New Albany City Councilman Glyde Marsh, at 95, is believed to be the oldest elected official in the state -- and he's still going strong.

New Albany City Councilman Glyde Marsh, at 95, is believed to be the oldest elected official in the state -- and he's still going strong.

Sitting in the Ohio House of Representatives speaker's chair at the Statehouse on Feb. 12, Marsh joked about running for a state office.

It was fitting, because his friend and colleague, Plain Township trustee Dave Ferguson, quipped that it might be difficult to get Marsh out of the chair if he had the opportunity to sit in it.

Marsh was honored Feb. 12 for the distinction of being the oldest known elected official in the state by state Rep. Anne Gonzales (R-Westerville), other members of the Ohio House, friends and family.

Marsh said he wasn't sure if people would show up for the ceremony, but more than 20 people in the gallery were waiting to applaud for him.

"It's been an honor to serve with him all these years and it's always been interesting," said New Albany City Councilwoman Colleen Briscoe. "You never know exactly how he is going to comment on issues before council."

Tom Rubey, development director for the New Albany Co., agreed that Marsh can offer interesting suggestions.

"Working with Glyde for almost 20 years in varying capacities, it really has been an honor," Rubey said. "He's one of the council members you know will always do his homework before meetings and he approaches solutions to any difficult problems with humor and kindness."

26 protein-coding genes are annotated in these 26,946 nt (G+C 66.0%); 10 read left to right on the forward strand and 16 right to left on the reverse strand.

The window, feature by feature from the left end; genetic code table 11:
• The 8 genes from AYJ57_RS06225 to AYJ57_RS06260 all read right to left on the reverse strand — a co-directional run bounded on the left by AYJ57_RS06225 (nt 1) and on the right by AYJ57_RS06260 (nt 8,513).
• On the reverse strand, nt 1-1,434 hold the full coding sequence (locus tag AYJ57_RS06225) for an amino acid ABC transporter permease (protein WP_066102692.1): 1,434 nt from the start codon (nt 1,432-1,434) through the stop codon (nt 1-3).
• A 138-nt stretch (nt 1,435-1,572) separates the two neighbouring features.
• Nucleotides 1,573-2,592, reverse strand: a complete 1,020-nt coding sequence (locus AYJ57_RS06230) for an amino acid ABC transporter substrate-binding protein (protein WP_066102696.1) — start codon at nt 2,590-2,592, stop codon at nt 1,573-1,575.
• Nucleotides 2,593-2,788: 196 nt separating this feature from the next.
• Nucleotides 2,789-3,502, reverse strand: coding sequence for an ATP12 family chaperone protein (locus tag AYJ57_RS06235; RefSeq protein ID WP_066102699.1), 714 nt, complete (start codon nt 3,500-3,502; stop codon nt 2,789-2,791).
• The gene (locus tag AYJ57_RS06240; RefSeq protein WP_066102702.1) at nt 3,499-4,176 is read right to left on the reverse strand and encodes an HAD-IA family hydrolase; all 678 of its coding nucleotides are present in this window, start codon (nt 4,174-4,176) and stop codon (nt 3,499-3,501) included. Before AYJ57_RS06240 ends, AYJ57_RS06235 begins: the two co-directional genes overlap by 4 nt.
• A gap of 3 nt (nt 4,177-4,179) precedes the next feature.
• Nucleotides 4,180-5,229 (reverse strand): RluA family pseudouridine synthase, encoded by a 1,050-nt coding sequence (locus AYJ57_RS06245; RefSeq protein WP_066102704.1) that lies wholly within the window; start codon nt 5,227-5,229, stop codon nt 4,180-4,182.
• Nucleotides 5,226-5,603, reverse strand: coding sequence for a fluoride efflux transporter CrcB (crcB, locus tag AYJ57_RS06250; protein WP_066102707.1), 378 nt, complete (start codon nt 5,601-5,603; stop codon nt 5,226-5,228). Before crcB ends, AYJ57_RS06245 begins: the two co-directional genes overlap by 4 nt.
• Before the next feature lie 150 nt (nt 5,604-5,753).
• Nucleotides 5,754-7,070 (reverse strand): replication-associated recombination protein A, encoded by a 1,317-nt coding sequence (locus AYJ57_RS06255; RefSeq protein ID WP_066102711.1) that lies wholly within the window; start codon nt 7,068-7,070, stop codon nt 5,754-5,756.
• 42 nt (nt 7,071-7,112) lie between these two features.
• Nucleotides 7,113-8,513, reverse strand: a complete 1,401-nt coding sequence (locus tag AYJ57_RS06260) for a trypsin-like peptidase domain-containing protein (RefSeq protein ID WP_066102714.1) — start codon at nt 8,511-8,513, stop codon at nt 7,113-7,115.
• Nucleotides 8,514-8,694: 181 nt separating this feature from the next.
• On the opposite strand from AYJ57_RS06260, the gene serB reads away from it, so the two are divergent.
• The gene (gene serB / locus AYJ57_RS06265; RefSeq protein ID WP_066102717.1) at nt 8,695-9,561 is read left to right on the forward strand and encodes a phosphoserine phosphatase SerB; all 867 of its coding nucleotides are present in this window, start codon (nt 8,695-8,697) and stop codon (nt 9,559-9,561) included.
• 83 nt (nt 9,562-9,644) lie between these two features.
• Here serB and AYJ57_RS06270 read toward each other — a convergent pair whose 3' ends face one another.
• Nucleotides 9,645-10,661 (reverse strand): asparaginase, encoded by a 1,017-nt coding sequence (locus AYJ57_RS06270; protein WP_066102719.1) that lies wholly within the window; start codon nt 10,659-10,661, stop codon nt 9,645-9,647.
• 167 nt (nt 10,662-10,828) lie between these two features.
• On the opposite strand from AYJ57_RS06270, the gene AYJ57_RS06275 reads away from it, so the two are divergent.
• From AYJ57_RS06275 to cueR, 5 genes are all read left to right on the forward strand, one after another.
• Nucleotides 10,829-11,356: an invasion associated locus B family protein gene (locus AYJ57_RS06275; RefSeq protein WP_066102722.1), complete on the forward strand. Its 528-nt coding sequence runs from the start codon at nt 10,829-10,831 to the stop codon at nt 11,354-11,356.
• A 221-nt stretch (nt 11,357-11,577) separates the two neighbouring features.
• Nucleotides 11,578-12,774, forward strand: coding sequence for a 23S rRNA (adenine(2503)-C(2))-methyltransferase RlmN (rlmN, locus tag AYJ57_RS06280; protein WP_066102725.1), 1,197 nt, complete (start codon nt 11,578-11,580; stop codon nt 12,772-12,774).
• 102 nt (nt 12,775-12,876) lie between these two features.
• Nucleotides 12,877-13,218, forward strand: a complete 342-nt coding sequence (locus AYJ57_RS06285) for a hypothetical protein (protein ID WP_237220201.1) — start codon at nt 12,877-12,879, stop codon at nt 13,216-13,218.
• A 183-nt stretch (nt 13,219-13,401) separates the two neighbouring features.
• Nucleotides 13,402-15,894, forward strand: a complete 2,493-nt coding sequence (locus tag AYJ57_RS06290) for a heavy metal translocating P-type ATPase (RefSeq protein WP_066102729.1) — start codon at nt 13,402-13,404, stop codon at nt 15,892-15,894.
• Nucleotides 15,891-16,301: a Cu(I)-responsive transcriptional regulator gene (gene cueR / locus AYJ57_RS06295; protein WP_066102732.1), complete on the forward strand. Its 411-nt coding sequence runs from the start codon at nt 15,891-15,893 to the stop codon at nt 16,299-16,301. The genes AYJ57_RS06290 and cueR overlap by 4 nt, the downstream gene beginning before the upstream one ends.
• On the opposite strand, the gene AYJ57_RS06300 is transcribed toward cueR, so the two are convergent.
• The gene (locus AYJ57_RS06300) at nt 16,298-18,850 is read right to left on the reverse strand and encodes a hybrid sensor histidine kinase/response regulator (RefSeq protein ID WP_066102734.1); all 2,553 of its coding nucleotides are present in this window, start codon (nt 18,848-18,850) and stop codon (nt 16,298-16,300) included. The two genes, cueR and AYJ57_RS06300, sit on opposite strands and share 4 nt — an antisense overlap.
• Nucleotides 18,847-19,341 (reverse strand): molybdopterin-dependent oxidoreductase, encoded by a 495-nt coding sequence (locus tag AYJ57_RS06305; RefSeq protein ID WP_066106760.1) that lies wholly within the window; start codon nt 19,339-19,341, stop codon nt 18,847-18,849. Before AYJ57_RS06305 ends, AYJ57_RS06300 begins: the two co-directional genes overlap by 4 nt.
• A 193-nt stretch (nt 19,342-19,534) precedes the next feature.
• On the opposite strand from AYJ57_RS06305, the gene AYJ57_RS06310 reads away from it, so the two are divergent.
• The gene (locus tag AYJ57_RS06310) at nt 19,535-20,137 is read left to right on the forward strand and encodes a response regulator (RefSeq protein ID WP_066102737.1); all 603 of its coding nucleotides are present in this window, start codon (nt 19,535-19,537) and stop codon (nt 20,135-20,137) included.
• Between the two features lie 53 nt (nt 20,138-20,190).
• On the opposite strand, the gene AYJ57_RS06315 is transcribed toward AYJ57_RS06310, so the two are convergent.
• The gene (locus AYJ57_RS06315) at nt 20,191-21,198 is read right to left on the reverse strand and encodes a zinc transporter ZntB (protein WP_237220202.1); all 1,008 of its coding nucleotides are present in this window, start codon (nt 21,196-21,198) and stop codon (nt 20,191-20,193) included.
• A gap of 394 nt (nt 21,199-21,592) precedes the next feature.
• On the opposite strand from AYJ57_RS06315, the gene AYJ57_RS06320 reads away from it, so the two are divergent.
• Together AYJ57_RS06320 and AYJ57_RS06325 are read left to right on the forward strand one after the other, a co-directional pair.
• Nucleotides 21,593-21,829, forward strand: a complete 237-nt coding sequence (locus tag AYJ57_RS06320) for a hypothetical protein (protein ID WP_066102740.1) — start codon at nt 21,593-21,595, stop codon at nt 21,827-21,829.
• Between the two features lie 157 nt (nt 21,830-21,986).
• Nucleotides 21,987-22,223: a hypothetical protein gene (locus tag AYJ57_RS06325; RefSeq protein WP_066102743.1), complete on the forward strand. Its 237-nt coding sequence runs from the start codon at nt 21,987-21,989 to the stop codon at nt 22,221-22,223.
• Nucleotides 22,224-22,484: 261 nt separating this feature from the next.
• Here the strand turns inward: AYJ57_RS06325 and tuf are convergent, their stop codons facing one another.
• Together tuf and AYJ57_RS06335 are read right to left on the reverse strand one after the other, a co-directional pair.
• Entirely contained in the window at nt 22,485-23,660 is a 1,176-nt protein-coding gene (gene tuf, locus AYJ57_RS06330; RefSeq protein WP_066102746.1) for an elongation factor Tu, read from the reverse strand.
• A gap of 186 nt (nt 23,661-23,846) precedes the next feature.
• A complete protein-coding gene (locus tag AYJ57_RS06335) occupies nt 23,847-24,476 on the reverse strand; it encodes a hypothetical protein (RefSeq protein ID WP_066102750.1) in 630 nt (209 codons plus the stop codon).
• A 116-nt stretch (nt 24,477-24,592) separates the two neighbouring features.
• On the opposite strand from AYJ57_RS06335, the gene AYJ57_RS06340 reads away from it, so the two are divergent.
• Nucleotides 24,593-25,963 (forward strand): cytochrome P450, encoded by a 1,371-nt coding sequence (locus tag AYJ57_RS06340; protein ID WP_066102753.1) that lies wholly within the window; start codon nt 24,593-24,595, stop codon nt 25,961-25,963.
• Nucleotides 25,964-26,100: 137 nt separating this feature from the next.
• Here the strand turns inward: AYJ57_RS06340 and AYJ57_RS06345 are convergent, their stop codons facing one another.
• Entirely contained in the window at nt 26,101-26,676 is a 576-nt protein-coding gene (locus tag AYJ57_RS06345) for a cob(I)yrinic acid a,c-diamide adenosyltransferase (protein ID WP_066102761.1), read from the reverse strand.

New Albany City Manager Joseph Stefanov said he enjoys hearing stories after City Council meetings about how Marsh grew up in Cleveland and about the time he spent in World War II.

"He always seems to find an interesting perspective on things, legislation and things going on in the community, and he's never been shy about challenging me on legislation or on things that we present to council," Stefanov said.

Marsh's daughter, Mary Margaret McClure, said her mother, Margaret, got Marsh involved in politics.

"She never intended to run for anything but she loved to run campaigns," McClure said. "She thought Dad would do a good job and I suppose she thought she could have some influence."

Now beginning his seventh term on New Albany City Council -- he was re-elected last November -- Marsh got his start in politics as a New Albany-Plain Local school board member. He served on the school board for 10 years and was part of the Justeens, a local group that operated the former Plain Township pool on Reynoldsburg-New Albany Road through the late 1990s, before deciding to run for village council.

McClure said Margaret died in 1995 during his first term on the council.

Marsh served in World War II before coming to Columbus to attend Ohio State University. He graduated with a degree in veterinary medicine and ended up teaching at his alma mater, where he retired in 1985 as a professor of veterinary science.

In addition to his public service, he continues to work as a poultry consultant, visiting egg farms all over the state.

McClure said her father "loves people and truly loves" New Albany.